Obesity raises the risk of early death by up to 50%

Henrietta Strickland
April 30, 2019

Researchers have been tapped to present their findings regarding the relationship between obesity and mental health in children at the European Congress on Obesity held in Glasgow, United Kingdom on April 28 to May 1, 2019.

The analysis of a nationally representative sample of more than 17,000 children in the United Kingdom finds that regardless of their socioeconomic status, girls and boys with obesity at age seven were at greater risk of emotional problems at age 11, which in turn, predicted high body mass index (BMI) at 14 years of age.

Obese seven-year-olds are at greater risk of suffering emotional problems, such as anxiety and low mood, when they reach 11, a large United Kingdom study suggests.

Lower socioeconomic status is strongly associated with both obesity and poor mental health, but it is unknown whether the association between these two health outcomes is merely a function of shared socioeconomic disadvantage.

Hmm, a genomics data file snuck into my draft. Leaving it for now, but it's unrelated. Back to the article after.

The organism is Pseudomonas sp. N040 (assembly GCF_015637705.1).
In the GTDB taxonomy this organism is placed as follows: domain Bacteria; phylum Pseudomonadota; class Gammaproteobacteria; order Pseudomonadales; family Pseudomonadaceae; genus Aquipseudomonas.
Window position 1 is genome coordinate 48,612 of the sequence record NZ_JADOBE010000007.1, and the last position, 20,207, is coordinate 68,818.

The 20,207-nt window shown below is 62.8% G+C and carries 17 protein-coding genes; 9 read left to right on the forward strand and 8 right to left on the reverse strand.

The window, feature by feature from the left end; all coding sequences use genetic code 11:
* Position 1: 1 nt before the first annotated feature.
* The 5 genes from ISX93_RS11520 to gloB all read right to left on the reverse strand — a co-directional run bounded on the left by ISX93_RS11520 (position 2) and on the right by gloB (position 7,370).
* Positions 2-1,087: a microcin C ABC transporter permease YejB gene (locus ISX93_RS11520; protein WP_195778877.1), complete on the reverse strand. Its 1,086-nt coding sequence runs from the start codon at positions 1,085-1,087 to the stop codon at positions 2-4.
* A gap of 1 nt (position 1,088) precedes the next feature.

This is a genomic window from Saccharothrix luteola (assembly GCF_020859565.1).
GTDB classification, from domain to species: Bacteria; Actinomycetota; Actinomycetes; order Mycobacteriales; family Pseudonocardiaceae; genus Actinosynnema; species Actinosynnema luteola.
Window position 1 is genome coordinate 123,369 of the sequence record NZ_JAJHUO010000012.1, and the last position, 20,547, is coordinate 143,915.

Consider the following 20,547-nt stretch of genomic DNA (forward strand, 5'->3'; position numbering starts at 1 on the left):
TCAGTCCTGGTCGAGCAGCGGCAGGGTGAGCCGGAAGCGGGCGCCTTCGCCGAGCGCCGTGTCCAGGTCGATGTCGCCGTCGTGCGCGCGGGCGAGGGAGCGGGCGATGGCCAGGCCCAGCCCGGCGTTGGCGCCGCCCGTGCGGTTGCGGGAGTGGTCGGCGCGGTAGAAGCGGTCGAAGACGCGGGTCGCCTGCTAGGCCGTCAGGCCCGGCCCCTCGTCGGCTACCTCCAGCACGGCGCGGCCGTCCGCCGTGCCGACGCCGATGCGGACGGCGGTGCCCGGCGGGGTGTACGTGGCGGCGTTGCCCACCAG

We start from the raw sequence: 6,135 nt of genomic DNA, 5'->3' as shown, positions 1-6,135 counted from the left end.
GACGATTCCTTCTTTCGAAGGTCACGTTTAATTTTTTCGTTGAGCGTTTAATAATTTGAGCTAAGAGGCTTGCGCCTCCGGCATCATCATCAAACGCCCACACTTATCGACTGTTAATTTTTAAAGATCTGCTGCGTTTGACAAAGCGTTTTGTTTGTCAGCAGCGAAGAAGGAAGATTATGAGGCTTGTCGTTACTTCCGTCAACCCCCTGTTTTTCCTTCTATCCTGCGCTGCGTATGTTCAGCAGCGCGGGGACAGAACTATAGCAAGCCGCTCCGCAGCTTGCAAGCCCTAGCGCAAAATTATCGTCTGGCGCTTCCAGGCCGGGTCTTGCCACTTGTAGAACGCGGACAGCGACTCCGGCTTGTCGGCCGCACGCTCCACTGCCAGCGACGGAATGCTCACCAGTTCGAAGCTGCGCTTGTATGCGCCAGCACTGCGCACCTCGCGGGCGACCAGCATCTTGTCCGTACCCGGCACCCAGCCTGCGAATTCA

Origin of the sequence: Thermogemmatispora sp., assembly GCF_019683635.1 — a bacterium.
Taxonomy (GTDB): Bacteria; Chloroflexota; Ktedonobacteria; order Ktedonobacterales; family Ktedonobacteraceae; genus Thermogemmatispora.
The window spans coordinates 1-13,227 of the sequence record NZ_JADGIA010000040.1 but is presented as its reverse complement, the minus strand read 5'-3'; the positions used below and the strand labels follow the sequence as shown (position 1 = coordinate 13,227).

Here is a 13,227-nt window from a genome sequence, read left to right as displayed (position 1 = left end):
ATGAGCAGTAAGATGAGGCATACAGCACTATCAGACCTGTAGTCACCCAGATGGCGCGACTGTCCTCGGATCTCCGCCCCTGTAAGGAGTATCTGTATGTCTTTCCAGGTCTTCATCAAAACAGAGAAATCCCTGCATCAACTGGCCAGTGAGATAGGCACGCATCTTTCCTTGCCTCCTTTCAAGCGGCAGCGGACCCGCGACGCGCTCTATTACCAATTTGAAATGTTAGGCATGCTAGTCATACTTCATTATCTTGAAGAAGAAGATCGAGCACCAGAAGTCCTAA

Findings published in the journal JAMA Psychiatry show that rates of both obesity and emotional problems rise during childhood and adolescence. Almost 8 percent of young participants were obese by 14 years old, while about twice of that number reported feelings of low mood and anxiety.

But the link wasn't apparent in younger children.

Dr. Charlotte Hardman, study co-leader from the University of Liverpool, explains that their findings will help treat children with obesity. People with prediabetes have been able to lose weight and improve their blood glucose levels by joining our award-winning Low Carb Program, which shows how eating a healthy, real-food diet can lead to health benefits, including prevention of type 2 diabetes. "Obesity and emotional problems are intertwined".

"From the age of seven, mental health and obesity appear to be entwined and exacerbate each other".

Dr Hardman said that meant children "being stuck in vicious cycles".

The researchers did highlight the fact that the study was observational and not conclusive, saying people were included in the study because they had been to see their GP to have their waistlines measured for a reason.

Although the study didn't look at causes, it said poverty was likely to increase the risk of both problems.

For those with a BMI of 35 to 40, the risk of Type 2 diabetes was nearly nine times higher, and 12 times higher for sleep apnoea.

From the age of seven, the study found obesity and emotional problems were closely linked. "The next steps are to understand the implications of their co-occurrence and how to best intervene to promote good health".

Other reports by Click Lancashire

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